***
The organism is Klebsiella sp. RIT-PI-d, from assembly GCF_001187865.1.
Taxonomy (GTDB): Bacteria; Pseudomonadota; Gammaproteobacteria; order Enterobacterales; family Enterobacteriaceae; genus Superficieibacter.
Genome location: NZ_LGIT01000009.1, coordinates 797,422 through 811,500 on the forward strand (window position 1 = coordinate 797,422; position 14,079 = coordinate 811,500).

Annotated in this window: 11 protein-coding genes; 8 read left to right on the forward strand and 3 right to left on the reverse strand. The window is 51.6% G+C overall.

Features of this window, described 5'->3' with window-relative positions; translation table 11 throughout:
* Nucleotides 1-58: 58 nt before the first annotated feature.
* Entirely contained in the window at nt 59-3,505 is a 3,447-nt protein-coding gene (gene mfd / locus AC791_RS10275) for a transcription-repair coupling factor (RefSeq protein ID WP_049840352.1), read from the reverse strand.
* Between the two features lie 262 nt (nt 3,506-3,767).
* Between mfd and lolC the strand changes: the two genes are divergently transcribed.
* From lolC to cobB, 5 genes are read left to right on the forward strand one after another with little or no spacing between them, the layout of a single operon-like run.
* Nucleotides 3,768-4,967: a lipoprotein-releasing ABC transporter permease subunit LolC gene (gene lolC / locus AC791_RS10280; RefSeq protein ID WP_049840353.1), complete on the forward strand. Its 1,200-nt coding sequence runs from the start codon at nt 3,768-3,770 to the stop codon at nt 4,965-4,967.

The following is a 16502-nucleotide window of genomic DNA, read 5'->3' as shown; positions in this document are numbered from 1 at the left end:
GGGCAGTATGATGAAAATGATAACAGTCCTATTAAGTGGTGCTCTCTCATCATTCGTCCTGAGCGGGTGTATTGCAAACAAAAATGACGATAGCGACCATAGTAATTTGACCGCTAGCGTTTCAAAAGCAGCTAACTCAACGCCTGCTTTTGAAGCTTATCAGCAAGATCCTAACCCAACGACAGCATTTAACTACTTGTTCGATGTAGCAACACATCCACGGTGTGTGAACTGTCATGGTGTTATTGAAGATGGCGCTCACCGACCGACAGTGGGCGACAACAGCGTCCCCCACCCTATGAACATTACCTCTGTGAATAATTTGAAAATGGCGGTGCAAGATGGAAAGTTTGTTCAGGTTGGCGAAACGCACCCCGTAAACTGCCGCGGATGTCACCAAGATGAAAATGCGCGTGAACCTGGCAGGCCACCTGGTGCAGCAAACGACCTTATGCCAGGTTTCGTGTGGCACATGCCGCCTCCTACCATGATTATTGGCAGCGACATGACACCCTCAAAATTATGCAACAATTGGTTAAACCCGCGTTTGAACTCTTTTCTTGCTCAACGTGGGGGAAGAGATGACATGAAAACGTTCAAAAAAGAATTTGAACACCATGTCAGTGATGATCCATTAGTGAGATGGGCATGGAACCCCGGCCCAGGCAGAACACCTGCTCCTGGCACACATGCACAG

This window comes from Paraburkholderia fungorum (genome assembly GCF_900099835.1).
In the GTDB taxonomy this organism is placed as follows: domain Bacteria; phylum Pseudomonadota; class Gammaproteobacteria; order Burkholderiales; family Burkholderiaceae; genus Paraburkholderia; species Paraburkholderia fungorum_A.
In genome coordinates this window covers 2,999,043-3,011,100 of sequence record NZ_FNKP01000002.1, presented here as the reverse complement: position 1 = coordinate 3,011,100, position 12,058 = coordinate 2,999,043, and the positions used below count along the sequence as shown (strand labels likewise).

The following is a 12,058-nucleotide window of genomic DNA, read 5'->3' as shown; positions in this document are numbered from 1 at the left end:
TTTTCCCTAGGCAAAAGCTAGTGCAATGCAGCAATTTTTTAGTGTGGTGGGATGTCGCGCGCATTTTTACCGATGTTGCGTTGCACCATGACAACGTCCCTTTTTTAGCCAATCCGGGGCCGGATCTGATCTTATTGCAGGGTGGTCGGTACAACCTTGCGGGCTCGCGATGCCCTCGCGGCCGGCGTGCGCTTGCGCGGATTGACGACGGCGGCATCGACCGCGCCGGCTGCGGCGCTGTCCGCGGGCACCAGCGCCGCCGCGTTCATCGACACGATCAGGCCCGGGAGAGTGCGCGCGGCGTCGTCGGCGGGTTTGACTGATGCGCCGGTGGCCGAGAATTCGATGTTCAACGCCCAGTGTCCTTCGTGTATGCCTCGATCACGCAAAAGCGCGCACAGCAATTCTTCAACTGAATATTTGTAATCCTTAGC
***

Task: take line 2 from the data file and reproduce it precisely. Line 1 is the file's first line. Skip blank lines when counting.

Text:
Taxonomy (GTDB): Bacteria; Pseudomonadota; Gammaproteobacteria; order Enterobacterales; family Enterobacteriaceae; genus Superficieibacter.